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FAMU's S.E.E.D. initiative continues to harvest

By Aushlynn Timmons | Staff Reporter
On January 20, 2019

 

The Sustainable Education and Engagement Destination known as S.E.E.D. is an initiative that teaches sustainability and gardening. 
Photo Submitted by Aushlynn Timmons.

The Sustainable Education and Engagement Destination (S.E.E.D.) is an initiative planted by the student body of Florida Agricultural and Mechanical University (FAMU) after earning a $30,000 grant from Home Depot’s HBCU campaign, “Retool Your School” in the spring of 2016.

The Sustainability Institute is comprised of environmentally conscious individuals focused on networking and collaborating with the community to solve local and global issues. The S.E.E.D. offers FAMU students the advantage of experiencing their class, outside.

Coordinator of Engagement and Communication for the Sustainability Institute, Bakari McClendon enjoys having one foot in the office and another in the grass. Hailing from Jacksonville, McClendon believes in the educational opportunities that everyone can take advantage of.

“We all eat and should have better opportunities to grow or learn how to grow our own food,” McClendon expressed.

McClendon’s strategy is to increase longevity amongst its members. He wants the focus to remain on educating the public on sustainability by hosting workshops that engage volunteers in various interactive, eco-friendly activities such as; 31 uses of a lemon, learning culinary herbs, and homemade cleaning products.

McClendon raved about the opportunities allocated from this initiative.

“We use donated compost for soil in order to reduce food waste. Metz, Farm Share, and Second Harvest are some of our zealous partners, along with our [FAMU’s] faculty and staff,” McClendon explained. “Now we have room in the Green House so that we can harvest year round. Most importantly, the food we grow goes back to the students, faculty and staff, and organizations that donated.”

S.E.E.D. is pivotal juncture for sustainable culture on the campus and in the community. The individuals that were persistent with support of the garden became the Green Coalition.

The Green Coalition is now a FAMU organization comprised of students who are knowledgeable about horticulture and agri-business. Those students are also passionate about teaching others about sustainability.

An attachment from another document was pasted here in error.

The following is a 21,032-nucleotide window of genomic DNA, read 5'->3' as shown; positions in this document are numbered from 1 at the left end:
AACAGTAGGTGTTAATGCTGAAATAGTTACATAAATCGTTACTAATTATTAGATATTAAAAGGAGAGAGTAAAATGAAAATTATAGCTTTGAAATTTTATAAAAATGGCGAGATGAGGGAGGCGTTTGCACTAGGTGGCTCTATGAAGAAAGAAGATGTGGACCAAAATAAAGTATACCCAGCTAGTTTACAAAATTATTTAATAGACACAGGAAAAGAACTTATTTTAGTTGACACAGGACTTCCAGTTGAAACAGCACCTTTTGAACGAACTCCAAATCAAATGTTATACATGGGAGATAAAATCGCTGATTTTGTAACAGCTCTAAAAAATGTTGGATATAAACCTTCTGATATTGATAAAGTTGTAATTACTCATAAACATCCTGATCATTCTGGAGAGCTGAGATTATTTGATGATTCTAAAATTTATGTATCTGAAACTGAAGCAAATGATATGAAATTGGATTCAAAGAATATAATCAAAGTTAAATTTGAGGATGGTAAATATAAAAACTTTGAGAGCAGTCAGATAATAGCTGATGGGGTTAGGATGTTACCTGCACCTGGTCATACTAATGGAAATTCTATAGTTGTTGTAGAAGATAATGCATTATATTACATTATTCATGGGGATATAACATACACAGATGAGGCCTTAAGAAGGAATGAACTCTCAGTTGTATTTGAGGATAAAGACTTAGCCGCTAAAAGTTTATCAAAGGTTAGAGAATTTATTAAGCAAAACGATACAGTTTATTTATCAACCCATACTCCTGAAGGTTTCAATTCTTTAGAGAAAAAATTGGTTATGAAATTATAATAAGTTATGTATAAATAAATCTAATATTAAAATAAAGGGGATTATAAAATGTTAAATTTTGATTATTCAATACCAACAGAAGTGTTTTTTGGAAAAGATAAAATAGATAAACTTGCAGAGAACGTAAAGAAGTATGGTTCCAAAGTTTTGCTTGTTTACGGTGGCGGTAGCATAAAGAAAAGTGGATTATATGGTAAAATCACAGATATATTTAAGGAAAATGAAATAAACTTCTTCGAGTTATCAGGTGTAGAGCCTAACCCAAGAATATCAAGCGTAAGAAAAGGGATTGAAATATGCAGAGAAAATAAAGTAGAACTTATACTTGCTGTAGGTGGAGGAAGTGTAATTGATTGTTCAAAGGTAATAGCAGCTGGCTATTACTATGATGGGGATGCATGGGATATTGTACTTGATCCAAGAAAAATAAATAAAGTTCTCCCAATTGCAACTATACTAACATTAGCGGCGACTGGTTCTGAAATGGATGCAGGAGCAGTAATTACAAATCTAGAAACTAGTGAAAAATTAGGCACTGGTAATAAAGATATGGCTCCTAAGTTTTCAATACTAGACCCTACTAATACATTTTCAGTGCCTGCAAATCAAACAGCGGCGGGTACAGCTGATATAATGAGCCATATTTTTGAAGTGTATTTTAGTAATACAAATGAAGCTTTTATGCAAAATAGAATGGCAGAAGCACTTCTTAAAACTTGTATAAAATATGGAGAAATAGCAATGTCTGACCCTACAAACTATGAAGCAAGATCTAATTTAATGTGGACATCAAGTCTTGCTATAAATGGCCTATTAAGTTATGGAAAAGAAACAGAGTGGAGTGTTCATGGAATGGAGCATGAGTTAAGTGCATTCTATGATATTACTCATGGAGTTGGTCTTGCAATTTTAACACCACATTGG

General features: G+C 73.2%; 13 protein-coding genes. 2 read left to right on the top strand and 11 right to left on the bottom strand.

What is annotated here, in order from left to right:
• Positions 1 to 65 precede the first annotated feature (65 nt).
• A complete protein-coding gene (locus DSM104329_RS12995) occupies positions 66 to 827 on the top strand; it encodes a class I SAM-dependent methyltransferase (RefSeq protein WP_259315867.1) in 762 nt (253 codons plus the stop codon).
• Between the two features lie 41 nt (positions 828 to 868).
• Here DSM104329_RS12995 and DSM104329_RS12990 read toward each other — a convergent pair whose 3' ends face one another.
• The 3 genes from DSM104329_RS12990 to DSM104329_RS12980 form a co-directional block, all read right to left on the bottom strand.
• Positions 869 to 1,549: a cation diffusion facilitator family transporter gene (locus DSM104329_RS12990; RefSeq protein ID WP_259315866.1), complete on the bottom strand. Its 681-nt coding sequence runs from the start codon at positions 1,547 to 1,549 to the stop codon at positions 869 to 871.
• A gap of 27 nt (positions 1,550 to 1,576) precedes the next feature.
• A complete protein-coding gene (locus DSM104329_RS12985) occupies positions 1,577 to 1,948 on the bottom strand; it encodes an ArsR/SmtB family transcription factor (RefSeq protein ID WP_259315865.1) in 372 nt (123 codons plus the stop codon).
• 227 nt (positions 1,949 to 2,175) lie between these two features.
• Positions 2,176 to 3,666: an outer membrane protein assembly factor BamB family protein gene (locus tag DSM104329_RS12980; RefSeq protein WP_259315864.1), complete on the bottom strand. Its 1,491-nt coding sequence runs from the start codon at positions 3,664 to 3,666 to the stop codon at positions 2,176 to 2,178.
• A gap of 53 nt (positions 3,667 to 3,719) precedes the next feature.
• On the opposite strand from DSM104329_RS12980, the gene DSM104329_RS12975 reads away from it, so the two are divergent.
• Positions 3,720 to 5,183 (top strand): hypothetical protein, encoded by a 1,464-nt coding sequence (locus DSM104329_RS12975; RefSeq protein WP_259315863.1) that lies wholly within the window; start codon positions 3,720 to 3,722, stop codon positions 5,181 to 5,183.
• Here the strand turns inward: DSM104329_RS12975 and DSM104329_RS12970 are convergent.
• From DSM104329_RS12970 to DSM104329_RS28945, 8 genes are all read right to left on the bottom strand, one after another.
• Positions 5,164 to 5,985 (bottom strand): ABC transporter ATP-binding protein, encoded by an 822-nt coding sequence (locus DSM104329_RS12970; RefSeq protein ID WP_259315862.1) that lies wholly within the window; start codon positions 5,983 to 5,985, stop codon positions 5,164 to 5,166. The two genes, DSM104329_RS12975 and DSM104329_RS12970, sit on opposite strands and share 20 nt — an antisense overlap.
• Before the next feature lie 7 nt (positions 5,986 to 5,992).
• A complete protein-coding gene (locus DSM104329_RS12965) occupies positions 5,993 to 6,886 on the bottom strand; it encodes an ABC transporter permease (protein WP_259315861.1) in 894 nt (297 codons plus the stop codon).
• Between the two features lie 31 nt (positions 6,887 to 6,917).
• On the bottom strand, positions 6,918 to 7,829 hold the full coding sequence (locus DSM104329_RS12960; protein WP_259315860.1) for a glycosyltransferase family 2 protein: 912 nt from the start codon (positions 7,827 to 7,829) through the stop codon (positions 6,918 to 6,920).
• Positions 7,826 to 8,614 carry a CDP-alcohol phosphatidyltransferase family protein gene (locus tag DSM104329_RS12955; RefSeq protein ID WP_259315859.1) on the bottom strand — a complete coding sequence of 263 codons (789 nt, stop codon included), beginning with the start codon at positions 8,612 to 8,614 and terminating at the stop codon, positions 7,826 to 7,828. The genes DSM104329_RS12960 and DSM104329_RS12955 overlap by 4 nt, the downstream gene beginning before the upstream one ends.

Farm assistant and agricultural science and animal industry major Dylan Jackson was one of the first members. Jackson welcomes everyone and wants to see more millennials of color out at the garden.

“When I was introduced to agriculture in high school most of the rich people I knew owned land, cattle, and farms,” Jackson declared. “It's something that our community needs to be educated on. We are not open to it and we’re missing out.”

Following the opening of S.E.E.D., the garden would host dozens of people weekly. Most recently McClendon and Jackson both observed a noticeable difference in enthusiasm from students and community members.

Furthermore, a study featured on Floral Daily illustrates that the horticulture industry has contributed over 190 billion dollars to the US economy in 2017. Surprisingly, 2.3 billion dollars was generated from local farmers, who make up only 25% of the entire population.

Alumnus Niles Marrow has been with S.E.E.D. and the Green Coalition since its conception and can testify to the lucrativeness of this industry. Marrow wants to increase membership, an overall goal for the organization.

“Many of us would be environmentally and financially sustainable if we stayed committed to the farm,” Marrow explained.

Like Marrow, the affiliates of the Green Coalition make it a point to educate everyone on agriculture and sustainability. Even for those who have little to no experience. Volunteers are responsible for their own plant but are assisted in the process.

Farmers at SEED walk volunteers through the planting, germination, seedling, transplanting, and pest control processes. S.E.E.D. also provides seeds, pods, soil, and compost.

Sustainability not only helps to beautify FAMU’s campus, but also helps the community. People have a new community resource that provides lessons on preserving water, energy, and food which is essential to the ecosystem.

Sharpening the relationship between the schools, expanded university partnerships, and introduced new networks, while saving the university's expenses. Students that participate also experience the intimacy of nature when they grow their own food.

Located next to the Hansel E. Tookes Sr. Student Recreation Center, the garden has a plethora of plants including, but not limited to: aloe, pear trees, greens, pecan trees, mint, sweet potato, pineapple, and tomato.

FAMU continues to educate and give back to the community one seed at a time.

For more information, contact the Coordinator of Engagement and Communication, Bakari McClendon at Bakari.McClendon@famu.edu.

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